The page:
Thank you, katelove and Nazsmum. I have learned much from many people here.
I could be wrong, and it would not be the first nor the last time, but I do believe I have something to offer. I grew up in the 1950s and I was born to a chiropractor father and a housewife mother at home. I recall people asking my parents if they could not afford the hospital! Now the reverse is true since having a baby at home is more expensive, most often not covered by insurance - actually having a baby at home does cost less, but since the money is all ready spent on insurance, most people will use what their insurance will cover. In those days, the mother spent a week in the hospital, getting plenty of rest before coming home. Many women looked forward to being waited on in the hospital. Of course, that scenario also jeopardized the breastfeeding routine as women did not have emotional support in that first week for establishing breastfeeding with their new little one. Today, women are sent home 48-72 hours after birth with little support for anything.
My family tried mostly to follow a very raw vegan diet back when Americans were meat and potato types. It was not easy.
I recall exercising with Jack LaLanne on television.
I did yoga - the lotus squat and a headstand, later the backbend.
LLLI was established in 1956 after a Catholic parish picnic with several wives of professional men, medical doctors. (Marian Tompson, Mary White, Mary Ann Cahill, Edwina Froehlich, Mary Ann Kerwin, Viola Lennon, and Betty Wagner.) https://en.wikipedia.org/wiki/La_Leche_League
The wives all breastfed and discussed how it would be a wonderful thing if all new mothers could have a group to reach out to for help and support since many women after WW2 had moved with their husbands for the military or for new jobs away from their families and had little help for breastfeeding or any other babyhood concerns - this is why pediatricians became such a widespread profession after WW2 as they provided the support and were trained, certified, licensed authorities for child health. However, pediatricians pushed baby formula and shots, in addition to the monitoring babies' growth and development. Dr. Robert Mendelsohn often said that ONE GRANDMOTHER = two pediatricians. The growth pattern charts pediatricians used never took into account heredity factors, so a small baby of small parents was subjected to the percentiles of the pediatric charts.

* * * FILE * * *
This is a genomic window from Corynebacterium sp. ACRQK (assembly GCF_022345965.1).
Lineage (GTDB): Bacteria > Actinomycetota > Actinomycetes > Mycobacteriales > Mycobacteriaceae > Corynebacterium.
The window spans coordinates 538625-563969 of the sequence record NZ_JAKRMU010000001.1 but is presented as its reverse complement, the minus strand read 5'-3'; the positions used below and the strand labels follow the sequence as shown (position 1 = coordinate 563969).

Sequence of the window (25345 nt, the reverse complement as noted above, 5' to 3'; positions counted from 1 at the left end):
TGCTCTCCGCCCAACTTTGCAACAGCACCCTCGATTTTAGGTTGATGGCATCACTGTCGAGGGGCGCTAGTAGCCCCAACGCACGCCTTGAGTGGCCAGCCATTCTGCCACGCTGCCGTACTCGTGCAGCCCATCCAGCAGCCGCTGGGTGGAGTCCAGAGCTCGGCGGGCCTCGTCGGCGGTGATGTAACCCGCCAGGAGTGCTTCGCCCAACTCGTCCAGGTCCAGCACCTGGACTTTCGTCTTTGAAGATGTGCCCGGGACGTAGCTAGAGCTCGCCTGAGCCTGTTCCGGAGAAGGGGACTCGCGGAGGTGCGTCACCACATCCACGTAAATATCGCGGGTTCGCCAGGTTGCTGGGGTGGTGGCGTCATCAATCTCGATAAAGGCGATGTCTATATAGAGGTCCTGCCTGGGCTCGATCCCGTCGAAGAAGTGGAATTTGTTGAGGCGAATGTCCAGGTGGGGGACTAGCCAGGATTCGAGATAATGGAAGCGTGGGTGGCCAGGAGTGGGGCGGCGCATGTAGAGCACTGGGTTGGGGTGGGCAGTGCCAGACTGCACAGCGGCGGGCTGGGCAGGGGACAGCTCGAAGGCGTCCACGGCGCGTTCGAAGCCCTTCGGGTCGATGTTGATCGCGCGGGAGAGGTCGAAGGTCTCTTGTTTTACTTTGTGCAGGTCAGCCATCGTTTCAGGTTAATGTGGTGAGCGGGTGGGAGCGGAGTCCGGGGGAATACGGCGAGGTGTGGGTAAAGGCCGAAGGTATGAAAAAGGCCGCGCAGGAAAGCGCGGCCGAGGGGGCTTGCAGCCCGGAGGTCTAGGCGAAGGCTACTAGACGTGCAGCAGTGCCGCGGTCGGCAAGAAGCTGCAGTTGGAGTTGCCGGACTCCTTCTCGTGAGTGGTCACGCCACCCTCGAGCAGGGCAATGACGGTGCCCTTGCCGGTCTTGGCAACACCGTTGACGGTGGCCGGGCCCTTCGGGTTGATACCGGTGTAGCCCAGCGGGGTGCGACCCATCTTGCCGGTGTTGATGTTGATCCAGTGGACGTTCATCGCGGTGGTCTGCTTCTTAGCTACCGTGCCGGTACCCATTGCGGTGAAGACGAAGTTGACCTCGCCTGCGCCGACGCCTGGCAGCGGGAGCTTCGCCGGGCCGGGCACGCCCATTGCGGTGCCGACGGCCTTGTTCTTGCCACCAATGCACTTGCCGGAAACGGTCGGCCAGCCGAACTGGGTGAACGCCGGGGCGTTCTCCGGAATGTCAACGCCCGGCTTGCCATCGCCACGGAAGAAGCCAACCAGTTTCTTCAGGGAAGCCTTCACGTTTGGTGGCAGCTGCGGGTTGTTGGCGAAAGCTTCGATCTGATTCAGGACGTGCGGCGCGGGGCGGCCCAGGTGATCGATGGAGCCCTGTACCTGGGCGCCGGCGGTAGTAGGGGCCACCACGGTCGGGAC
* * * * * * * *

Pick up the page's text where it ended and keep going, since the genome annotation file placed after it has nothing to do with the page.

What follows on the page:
Pediatricians served to refer children to specialists as allergists, surgeons for tonsillectomies, dermatologists for eczema, neurologists, psychologists, and other specialists.
Babies were fed solid food in the first month, in addition to cow's milk and juices. Now solid food is delayed as much as a year.
Cloth diapering is an unusual practice, but still worth it.
Doulas and midwives are a routine in many maternity wards. Fathers participate if they wish. Childbirth classes are offered in most hospitals.
And over three years ago, mothering.com forums had its biggest day ever with 499,755 participants at one time on this forum. Today at this moment, there are 19 members and 12,569 guests on line. Times change. Other websites take our time now.
"Vaccines are like a box of chocolates. You never know what you're gonna get - acute hemorrhagic edema of infancy, allergies, diabetes, eczema, petit/gran mal seizures, ADEM, AFP, ASIA, CFS, GBS, JPA, JRA, LGS, LKS, MS, POF, POTS, RA, SJS, SLE, SPD, TPI, Henoch-Schonlein purpua, fibromyalgia, Retts Syndrome, encephalitis, Hughes Syndrome, neurological damage, coma, or death."
~paraphrased from "Forrest Gump"~